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Manchester Arena victims remembered in emotional day

A one-minute silence, observed nationwide, was held to mark the first anniversary with thousands watching on a big screen in nearby Cathedral Gardens.

Manchester came together in an emotional day of remembrance and an evening of solidarity through music to mark the first anniversary of the terror attack which claimed the lives of 22 people.

Some 800 people attended an afternoon national commemoration service at Manchester Cathedral, including families or friends of the victims and also survivors of the May 22 suicide bombing.

They were joined by front-line responders and volunteers who helped in the tragic aftermath of the end of last year’s Ariana Grande concert.

A one-minute silence – observed nationwide – was held at 2.30pm with tears inside the cathedral during the invitation-only service and outside, where thousands watched on a big screen in nearby Cathedral Gardens.

Photographs of those who died in the bombing were displayed on screens in the cathedral shortly before the silence.

Twenty-two lit candles on the altar represented each one of the victims, which were made using wax from the thousands of candles left in St Ann’s Square in their memory last May.

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A member of the clergy lights candles for the victims (Paul Ellis/PA)

Among the dignitaries who were present were the Duke of Cambridge, Prime Minister Theresa May, Labour Party leader Jeremy Corbyn, First Minister of Scotland Nicola Sturgeon, Lib Dem leader Sir Vince Cable, Greater Manchester Chief Constable Ian Hopkins, Greater Manchester Mayor Andy Burnham and Sir Richard Leese, the leader of Manchester City Council.

Prince William and the Prime Minister privately met bereaved families at the cathedral following the service.

Before William left the city he attached a note to one of the Trees of Hope, a trail of small Japanese maple trees from Victoria Station to St Ann’s Square, to add to the many thousands of similar messages of support and hope left by members of the public.

The Duke wrote: “To all those affected you will never be forgotten.

“And to the people of Manchester my admiration for your display of strength, decency and community in the face of this unparalleled tragedy. William.”

Mrs May also left a message which read: “Today we hold in our hearts the memory of those who were lost on the 22nd May 2017, their families, friends and those whose lives were irrevocably changed.

“May the kindness and fortitude we witnessed that night triumph and the great spirit of Manchester never be vanquished.”

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The Duke of Cambridge leaves a message on a ‘Tree of Hope’ (Paul Ellis/PA)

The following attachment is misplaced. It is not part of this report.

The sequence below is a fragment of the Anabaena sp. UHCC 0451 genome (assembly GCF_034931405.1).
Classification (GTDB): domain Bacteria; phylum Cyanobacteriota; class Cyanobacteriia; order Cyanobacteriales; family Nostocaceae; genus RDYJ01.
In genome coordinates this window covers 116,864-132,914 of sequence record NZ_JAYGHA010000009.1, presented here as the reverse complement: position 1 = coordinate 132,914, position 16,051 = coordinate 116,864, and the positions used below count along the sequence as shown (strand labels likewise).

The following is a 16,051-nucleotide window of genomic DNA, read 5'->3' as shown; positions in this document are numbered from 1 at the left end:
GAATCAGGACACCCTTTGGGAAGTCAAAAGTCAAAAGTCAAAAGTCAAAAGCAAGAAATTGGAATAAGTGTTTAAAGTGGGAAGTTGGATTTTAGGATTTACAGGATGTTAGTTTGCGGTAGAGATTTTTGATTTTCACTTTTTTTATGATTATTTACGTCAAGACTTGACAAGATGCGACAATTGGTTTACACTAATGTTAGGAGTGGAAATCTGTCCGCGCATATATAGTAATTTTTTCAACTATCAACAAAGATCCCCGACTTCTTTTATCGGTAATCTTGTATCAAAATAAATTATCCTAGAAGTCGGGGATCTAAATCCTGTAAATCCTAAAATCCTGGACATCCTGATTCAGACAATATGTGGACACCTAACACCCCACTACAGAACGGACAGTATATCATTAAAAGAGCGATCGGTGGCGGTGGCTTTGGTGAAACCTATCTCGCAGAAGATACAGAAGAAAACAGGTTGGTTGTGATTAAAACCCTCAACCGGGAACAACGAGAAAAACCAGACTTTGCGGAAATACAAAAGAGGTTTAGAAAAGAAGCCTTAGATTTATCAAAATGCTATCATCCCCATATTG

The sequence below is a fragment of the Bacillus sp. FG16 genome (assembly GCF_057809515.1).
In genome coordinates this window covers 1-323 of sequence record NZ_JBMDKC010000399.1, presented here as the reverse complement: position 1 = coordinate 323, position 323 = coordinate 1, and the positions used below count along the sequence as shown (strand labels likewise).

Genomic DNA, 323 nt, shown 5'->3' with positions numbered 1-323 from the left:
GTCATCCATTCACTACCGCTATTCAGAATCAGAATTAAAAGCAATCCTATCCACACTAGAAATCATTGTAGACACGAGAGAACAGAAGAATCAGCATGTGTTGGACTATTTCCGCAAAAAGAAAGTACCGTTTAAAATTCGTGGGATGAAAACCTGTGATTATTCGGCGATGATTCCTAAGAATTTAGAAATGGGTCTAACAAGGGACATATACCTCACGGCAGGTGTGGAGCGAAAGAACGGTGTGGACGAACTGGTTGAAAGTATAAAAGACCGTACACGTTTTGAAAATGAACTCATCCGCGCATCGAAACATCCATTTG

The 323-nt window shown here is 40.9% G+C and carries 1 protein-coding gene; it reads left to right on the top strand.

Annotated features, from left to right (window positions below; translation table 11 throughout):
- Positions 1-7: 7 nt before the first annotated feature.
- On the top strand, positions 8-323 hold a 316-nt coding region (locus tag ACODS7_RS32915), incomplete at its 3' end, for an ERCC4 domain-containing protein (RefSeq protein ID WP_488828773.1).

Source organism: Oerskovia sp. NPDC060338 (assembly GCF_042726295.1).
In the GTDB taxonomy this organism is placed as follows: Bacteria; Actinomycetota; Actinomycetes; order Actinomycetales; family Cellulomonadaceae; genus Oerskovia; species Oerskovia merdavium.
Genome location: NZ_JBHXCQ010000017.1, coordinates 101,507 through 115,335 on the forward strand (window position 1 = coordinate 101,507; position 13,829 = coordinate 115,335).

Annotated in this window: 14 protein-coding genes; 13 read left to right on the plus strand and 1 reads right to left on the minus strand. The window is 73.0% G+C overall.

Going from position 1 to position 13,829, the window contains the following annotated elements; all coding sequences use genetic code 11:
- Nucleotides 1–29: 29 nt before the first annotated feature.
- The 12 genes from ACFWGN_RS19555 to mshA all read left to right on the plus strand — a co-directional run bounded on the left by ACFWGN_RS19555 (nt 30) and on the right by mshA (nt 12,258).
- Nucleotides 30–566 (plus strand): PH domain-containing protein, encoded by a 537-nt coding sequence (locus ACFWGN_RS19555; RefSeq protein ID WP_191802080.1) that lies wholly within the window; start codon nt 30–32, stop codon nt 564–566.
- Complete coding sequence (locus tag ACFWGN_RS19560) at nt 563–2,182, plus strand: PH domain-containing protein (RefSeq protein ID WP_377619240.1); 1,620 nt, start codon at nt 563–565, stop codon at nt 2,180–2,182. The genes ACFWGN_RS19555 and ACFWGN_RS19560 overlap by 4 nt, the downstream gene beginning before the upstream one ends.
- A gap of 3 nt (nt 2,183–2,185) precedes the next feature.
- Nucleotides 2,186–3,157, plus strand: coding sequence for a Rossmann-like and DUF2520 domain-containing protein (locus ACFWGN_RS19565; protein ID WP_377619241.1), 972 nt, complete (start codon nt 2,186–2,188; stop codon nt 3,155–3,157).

Later, up to 15,000 people packed into Albert Square in the early evening to listen to around 2,800 singers from local choirs at the Manchester Together – With One Voice event.

Among those performing were the Manchester Survivors Choir, a group made up of people who were at the arena on the night of the fateful concert, and Parrs Wood High School’s Harmony Group, whose post-attack tribute went viral last year.

Survivors Choir member Cath Hill told the audience: “We are showing Manchester and the world that we carry on.

“It is so important for us to be together. We are here to look after each other, care for each other and to be positive and move forward.”

They sang Rise Up by Andra Day before they held aloft 22 candles.

Poet Tony Walsh returned to Albert Square where last May he read his poem This Is The Place at the public vigil to widespread acclaim.

Walsh encouraged the crowd to make a minute’s noise for the 22, those injured in the blast, for the first responders, NHS staff involved in the care of those affected and “for Manchester and its spirit and its amazing people”.

As the crowd responded, Walsh shouted: “This is what love sounds like. You can’t stop the sound of love.”

A mass 30-minute communal singalong finale brought the event to a crescendo with performances of Don’t Look Back In Anger by Oasis, One Day Like This by Elbow, Grande’s One Last Time, Never Forget by Take That and finally The Beatles’ All You Need Is Love.

On May 22 last year, Salman Abedi, 22, detonated a device at the end of the Grande concert with 353 people, including 175 children, around him in the foyer of the venue.

A total of 22 people were killed and more than 800 others were either physically or psychologically injured.

At 10.31pm, bells rang out from the city’s Town Hall, St Ann’s Church and St Mary’s RC Church to mark the moment when the attack took place 12 months ago.

Hundreds gathered in St Ann’s Square and fell silent as the bells chimed.

When the last bell rang the crowd broke into applause and cheers, with some hugging each other in tears.

Similar to last May, candles were lit in the square around floral tributes and balloons.

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